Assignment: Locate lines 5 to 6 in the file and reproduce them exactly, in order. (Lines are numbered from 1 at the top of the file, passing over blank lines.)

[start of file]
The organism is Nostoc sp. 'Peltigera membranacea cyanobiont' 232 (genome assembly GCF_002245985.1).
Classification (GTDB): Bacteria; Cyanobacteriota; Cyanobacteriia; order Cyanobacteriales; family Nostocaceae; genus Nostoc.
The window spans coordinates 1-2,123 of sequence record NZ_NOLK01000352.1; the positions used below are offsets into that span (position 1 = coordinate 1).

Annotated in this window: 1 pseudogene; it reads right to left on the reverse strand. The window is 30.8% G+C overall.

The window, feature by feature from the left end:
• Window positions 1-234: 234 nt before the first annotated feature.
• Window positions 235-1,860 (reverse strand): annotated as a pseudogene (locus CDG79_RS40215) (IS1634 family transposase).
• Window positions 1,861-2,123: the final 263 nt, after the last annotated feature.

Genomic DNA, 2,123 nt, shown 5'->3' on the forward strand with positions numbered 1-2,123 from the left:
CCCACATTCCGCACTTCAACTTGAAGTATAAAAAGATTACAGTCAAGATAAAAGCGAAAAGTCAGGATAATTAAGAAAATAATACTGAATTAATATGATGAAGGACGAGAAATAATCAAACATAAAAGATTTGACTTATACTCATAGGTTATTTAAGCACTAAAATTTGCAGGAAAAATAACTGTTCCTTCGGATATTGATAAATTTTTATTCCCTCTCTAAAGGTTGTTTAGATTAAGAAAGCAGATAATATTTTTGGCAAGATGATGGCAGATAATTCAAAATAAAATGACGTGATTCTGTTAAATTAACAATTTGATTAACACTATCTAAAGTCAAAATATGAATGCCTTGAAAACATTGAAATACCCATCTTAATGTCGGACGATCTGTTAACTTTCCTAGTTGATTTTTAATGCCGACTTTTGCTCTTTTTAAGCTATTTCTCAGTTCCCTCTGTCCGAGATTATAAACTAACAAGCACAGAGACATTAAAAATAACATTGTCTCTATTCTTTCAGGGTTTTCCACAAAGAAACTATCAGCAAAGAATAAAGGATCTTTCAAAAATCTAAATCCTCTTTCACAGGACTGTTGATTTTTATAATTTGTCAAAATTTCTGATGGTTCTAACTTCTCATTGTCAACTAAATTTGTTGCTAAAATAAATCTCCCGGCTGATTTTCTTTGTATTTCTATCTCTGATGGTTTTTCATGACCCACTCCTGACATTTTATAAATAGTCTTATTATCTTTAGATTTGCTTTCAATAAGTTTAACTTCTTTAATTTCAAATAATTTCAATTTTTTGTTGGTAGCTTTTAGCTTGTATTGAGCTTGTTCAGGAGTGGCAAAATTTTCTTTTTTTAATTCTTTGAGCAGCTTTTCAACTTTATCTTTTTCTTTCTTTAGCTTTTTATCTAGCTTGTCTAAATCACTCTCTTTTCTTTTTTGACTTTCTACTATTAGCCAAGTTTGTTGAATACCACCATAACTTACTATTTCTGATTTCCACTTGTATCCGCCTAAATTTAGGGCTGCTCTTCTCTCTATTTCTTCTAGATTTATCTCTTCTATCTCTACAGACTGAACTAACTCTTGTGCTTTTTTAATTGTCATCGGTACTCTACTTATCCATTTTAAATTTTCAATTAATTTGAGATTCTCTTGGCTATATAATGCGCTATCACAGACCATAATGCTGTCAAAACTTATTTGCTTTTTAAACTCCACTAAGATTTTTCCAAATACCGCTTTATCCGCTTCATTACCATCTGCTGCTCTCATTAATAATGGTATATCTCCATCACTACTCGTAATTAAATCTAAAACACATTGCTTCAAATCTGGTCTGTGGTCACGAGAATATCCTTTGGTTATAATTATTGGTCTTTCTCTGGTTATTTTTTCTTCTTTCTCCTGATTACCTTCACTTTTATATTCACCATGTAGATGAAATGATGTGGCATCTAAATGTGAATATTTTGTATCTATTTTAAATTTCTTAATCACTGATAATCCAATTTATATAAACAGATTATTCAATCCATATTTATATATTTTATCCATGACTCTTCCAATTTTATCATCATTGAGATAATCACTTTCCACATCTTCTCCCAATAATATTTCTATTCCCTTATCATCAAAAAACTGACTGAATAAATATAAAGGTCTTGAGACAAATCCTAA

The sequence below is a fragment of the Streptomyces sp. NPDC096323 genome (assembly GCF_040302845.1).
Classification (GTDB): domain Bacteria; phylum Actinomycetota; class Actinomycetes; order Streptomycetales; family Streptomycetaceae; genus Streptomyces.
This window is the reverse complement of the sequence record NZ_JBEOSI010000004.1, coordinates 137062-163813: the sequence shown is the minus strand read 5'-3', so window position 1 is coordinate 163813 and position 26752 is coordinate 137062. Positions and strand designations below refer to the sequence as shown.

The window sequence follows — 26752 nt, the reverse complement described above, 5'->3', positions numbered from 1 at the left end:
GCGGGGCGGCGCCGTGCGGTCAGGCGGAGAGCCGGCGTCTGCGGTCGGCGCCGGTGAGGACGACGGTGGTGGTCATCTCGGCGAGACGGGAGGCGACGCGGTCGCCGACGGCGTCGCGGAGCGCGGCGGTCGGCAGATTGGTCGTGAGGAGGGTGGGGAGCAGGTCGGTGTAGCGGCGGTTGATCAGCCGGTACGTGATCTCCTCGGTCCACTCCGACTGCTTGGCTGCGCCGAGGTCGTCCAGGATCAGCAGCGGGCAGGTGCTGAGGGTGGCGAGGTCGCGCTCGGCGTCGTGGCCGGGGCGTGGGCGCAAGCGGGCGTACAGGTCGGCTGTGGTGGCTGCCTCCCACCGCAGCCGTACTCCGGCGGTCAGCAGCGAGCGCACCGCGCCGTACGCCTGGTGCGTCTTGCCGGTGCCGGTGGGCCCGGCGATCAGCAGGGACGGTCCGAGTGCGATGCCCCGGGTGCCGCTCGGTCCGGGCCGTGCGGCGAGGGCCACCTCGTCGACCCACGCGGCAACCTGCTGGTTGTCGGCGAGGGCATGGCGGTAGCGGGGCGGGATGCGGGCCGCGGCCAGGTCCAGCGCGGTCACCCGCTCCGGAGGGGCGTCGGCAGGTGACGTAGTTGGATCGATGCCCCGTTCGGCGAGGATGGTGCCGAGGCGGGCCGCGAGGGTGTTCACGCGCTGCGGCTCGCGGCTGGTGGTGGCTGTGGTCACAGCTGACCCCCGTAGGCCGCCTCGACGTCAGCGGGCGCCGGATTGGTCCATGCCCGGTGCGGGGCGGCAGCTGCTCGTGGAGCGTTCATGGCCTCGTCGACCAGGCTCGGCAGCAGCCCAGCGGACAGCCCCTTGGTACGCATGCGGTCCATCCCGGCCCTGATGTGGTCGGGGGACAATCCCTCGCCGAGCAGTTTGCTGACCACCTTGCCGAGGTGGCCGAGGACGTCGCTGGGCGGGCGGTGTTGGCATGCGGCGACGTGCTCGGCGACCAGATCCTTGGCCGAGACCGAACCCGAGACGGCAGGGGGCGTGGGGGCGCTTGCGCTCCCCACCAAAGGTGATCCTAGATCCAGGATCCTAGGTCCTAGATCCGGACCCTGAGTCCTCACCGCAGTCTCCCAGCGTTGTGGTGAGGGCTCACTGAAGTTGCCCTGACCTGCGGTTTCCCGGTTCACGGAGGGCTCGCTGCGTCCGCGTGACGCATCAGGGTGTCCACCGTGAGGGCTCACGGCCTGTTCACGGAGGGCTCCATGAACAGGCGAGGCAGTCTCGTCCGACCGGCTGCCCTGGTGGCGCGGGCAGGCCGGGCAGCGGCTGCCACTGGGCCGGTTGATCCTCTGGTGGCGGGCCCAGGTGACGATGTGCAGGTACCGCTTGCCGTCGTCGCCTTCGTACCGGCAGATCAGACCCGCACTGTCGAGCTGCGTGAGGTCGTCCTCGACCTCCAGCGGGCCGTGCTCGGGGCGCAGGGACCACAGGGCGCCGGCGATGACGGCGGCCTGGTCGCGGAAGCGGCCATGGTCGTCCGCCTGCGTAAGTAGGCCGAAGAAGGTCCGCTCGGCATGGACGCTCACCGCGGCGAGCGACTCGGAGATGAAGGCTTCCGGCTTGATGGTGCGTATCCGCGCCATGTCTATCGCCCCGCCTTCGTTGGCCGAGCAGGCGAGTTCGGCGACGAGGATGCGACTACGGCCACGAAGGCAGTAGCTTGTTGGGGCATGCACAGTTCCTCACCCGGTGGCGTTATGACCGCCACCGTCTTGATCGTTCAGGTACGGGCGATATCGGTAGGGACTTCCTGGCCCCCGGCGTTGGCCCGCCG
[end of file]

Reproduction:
The window, feature by feature from the left end:
• Window positions 1-234: 234 nt before the first annotated feature.